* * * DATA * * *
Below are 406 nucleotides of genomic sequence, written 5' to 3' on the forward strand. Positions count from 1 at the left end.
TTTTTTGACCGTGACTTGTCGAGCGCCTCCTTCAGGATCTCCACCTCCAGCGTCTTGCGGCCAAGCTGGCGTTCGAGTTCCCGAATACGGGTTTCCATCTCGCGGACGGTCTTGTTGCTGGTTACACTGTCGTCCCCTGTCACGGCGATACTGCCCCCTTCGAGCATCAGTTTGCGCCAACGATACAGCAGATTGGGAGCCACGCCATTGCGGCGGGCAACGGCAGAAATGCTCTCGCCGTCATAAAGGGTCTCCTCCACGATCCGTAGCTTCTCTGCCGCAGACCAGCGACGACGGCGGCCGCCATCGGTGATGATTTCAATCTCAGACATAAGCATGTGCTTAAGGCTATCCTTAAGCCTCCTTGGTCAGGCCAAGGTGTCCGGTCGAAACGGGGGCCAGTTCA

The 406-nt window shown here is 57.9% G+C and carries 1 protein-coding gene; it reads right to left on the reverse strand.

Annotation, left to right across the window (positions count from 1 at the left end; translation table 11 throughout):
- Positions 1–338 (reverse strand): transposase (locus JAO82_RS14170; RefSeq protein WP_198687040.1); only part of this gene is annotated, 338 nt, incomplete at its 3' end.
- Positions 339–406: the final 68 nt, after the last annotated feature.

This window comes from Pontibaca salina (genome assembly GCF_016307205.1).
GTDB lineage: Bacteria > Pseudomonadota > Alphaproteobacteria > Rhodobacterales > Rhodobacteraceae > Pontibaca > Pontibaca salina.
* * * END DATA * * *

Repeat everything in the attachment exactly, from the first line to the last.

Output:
Below are 406 nucleotides of genomic sequence, written 5' to 3' on the forward strand. Positions count from 1 at the left end.
TTTTTTGACCGTGACTTGTCGAGCGCCTCCTTCAGGATCTCCACCTCCAGCGTCTTGCGGCCAAGCTGGCGTTCGAGTTCCCGAATACGGGTTTCCATCTCGCGGACGGTCTTGTTGCTGGTTACACTGTCGTCCCCTGTCACGGCGATACTGCCCCCTTCGAGCATCAGTTTGCGCCAACGATACAGCAGATTGGGAGCCACGCCATTGCGGCGGGCAACGGCAGAAATGCTCTCGCCGTCATAAAGGGTCTCCTCCACGATCCGTAGCTTCTCTGCCGCAGACCAGCGACGACGGCGGCCGCCATCGGTGATGATTTCAATCTCAGACATAAGCATGTGCTTAAGGCTATCCTTAAGCCTCCTTGGTCAGGCCAAGGTGTCCGGTCGAAACGGGGGCCAGTTCA

The 406-nt window shown here is 57.9% G+C and carries 1 protein-coding gene; it reads right to left on the reverse strand.

Annotation, left to right across the window (positions count from 1 at the left end; translation table 11 throughout):
- Positions 1–338 (reverse strand): transposase (locus JAO82_RS14170; RefSeq protein WP_198687040.1); only part of this gene is annotated, 338 nt, incomplete at its 3' end.
- Positions 339–406: the final 68 nt, after the last annotated feature.

This window comes from Pontibaca salina (genome assembly GCF_016307205.1).
GTDB lineage: Bacteria > Pseudomonadota > Alphaproteobacteria > Rhodobacterales > Rhodobacteraceae > Pontibaca > Pontibaca salina.